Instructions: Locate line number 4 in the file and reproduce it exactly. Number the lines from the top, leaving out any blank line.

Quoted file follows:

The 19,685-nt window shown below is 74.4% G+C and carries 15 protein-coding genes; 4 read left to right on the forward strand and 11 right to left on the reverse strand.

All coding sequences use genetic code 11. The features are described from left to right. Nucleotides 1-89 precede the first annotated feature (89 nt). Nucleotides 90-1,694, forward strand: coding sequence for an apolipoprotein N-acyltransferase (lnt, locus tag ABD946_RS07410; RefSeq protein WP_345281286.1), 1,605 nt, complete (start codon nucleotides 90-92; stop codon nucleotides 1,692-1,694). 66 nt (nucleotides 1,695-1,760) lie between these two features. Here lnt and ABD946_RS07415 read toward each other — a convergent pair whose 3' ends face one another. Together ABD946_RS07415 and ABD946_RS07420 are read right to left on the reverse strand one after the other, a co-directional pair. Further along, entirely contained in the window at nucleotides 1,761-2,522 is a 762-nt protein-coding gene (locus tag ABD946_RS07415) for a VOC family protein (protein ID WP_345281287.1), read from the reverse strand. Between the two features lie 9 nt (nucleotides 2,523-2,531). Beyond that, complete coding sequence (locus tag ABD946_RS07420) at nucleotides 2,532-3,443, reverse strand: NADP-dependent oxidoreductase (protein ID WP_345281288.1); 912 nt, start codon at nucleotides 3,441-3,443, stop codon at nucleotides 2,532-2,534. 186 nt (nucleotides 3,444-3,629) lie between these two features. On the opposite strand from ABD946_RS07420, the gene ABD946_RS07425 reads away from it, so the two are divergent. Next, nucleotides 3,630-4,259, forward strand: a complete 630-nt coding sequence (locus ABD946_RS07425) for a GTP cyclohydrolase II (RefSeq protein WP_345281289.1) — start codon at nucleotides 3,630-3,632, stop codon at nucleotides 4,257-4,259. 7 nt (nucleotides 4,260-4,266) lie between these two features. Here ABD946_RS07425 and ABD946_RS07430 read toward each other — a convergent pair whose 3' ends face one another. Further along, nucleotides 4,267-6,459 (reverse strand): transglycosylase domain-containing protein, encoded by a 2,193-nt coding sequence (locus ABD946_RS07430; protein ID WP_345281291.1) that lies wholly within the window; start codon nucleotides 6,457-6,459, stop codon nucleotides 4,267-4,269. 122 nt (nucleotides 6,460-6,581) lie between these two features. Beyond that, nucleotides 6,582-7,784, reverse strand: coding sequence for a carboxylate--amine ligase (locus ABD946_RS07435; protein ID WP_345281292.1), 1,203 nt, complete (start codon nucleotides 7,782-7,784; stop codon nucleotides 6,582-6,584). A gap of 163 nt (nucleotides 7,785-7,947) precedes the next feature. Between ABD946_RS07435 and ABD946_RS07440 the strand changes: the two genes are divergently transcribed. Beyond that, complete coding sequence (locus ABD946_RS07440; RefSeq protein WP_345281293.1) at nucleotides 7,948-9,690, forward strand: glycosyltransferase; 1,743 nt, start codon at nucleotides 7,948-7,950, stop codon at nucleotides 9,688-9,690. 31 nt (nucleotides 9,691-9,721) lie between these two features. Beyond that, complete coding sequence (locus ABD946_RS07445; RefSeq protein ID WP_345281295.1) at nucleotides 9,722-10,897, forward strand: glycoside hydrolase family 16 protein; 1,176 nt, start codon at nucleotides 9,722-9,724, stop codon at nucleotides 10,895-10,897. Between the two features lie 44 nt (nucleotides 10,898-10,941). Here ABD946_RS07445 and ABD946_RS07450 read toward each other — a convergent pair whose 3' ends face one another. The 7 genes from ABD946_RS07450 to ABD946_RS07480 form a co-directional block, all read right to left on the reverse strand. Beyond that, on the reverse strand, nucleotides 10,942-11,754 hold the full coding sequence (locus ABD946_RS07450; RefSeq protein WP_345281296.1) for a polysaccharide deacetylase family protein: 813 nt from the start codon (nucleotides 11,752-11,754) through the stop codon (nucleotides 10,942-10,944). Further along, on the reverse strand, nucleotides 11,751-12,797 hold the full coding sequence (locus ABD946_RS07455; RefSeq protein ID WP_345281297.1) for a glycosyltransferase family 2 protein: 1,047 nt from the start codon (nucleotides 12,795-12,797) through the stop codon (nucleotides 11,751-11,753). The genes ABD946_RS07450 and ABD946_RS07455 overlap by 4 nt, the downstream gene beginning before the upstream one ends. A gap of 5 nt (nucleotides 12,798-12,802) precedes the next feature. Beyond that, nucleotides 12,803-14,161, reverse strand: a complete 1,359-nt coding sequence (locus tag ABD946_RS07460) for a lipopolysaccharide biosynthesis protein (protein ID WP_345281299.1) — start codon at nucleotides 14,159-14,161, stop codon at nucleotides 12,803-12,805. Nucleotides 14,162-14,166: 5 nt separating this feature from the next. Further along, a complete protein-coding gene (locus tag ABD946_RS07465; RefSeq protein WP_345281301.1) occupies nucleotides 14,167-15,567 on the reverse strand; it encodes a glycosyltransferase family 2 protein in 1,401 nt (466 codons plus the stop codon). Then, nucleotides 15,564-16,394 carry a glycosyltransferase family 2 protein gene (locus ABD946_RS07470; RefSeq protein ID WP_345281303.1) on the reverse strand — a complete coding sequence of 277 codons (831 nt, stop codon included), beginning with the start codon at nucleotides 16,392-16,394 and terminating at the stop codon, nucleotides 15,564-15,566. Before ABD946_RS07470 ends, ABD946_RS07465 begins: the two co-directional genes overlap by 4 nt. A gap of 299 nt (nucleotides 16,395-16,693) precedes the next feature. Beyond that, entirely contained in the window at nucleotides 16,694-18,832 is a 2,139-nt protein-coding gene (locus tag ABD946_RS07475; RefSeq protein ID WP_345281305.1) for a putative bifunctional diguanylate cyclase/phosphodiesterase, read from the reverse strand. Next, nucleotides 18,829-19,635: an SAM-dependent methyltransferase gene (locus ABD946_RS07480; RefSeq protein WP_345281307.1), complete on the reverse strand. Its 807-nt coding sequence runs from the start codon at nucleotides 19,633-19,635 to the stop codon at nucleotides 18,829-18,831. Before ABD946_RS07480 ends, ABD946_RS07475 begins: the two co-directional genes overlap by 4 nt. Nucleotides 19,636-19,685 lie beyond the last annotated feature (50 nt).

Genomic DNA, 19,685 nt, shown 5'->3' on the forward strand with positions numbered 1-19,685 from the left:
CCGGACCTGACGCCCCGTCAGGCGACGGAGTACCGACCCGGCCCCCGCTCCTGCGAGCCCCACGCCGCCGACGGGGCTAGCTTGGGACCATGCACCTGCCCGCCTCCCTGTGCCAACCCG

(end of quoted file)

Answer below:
CCGGACCTGACGCCCCGTCAGGCGACGGAGTACCGACCCGGCCCCCGCTCCTGCGAGCCCCACGCCGCCGACGGGGCTAGCTTGGGACCATGCACCTGCCCGCCTCCCTGTGCCAACCCG